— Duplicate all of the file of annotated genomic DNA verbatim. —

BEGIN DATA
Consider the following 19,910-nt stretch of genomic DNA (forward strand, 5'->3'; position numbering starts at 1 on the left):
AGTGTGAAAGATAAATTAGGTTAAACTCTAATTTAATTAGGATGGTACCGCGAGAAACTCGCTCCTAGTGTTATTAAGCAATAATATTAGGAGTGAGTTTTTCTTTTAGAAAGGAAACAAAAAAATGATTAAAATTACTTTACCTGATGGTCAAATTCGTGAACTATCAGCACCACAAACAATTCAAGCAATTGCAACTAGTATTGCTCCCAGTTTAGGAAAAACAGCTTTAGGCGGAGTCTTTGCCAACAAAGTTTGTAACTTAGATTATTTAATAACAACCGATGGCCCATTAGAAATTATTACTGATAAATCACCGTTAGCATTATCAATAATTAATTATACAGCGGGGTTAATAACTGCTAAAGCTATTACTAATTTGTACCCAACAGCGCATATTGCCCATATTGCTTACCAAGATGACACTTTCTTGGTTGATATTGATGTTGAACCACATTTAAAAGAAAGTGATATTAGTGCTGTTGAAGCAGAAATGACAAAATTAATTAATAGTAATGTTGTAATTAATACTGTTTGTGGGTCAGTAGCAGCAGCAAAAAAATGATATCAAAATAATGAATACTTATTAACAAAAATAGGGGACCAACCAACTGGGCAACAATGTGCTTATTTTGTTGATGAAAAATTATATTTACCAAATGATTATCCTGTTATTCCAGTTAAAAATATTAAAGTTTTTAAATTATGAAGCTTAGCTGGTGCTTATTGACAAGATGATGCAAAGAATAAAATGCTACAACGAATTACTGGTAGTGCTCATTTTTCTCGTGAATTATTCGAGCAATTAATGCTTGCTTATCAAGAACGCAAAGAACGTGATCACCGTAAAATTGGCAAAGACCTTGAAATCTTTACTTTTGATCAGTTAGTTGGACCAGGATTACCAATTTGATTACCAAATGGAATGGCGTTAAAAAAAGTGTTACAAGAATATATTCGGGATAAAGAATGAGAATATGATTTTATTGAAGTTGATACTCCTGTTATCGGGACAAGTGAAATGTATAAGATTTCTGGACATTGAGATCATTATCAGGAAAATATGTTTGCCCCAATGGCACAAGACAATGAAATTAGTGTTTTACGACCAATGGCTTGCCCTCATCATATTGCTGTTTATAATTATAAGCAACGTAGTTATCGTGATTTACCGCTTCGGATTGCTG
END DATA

Consider the following 19,910-nt stretch of genomic DNA (forward strand, 5'->3'; position numbering starts at 1 on the left):
AGTGTGAAAGATAAATTAGGTTAAACTCTAATTTAATTAGGATGGTACCGCGAGAAACTCGCTCCTAGTGTTATTAAGCAATAATATTAGGAGTGAGTTTTTCTTTTAGAAAGGAAACAAAAAAATGATTAAAATTACTTTACCTGATGGTCAAATTCGTGAACTATCAGCACCACAAACAATTCAAGCAATTGCAACTAGTATTGCTCCCAGTTTAGGAAAAACAGCTTTAGGCGGAGTCTTTGCCAACAAAGTTTGTAACTTAGATTATTTAATAACAACCGATGGCCCATTAGAAATTATTACTGATAAATCACCGTTAGCATTATCAATAATTAATTATACAGCGGGGTTAATAACTGCTAAAGCTATTACTAATTTGTACCCAACAGCGCATATTGCCCATATTGCTTACCAAGATGACACTTTCTTGGTTGATATTGATGTTGAACCACATTTAAAAGAAAGTGATATTAGTGCTGTTGAAGCAGAAATGACAAAATTAATTAATAGTAATGTTGTAATTAATACTGTTTGTGGGTCAGTAGCAGCAGCAAAAAAATGATATCAAAATAATGAATACTTATTAACAAAAATAGGGGACCAACCAACTGGGCAACAATGTGCTTATTTTGTTGATGAAAAATTATATTTACCAAATGATTATCCTGTTATTCCAGTTAAAAATATTAAAGTTTTTAAATTATGAAGCTTAGCTGGTGCTTATTGACAAGATGATGCAAAGAATAAAATGCTACAACGAATTACTGGTAGTGCTCATTTTTCTCGTGAATTATTCGAGCAATTAATGCTTGCTTATCAAGAACGCAAAGAACGTGATCACCGTAAAATTGGCAAAGACCTTGAAATCTTTACTTTTGATCAGTTAGTTGGACCAGGATTACCAATTTGATTACCAAATGGAATGGCGTTAAAAAAAGTGTTACAAGAATATATTCGGGATAAAGAATGAGAATATGATTTTATTGAAGTTGATACTCCTGTTATCGGGACAAGTGAAATGTATAAGATTTCTGGACATTGAGATCATTATCAGGAAAATATGTTTGCCCCAATGGCACAAGACAATGAAATTAGTGTTTTACGACCAATGGCTTGCCCTCATCATATTGCTGTTTATAATTATAAGCAACGTAGTTATCGTGATTTACCGCTTCGGATTGCTG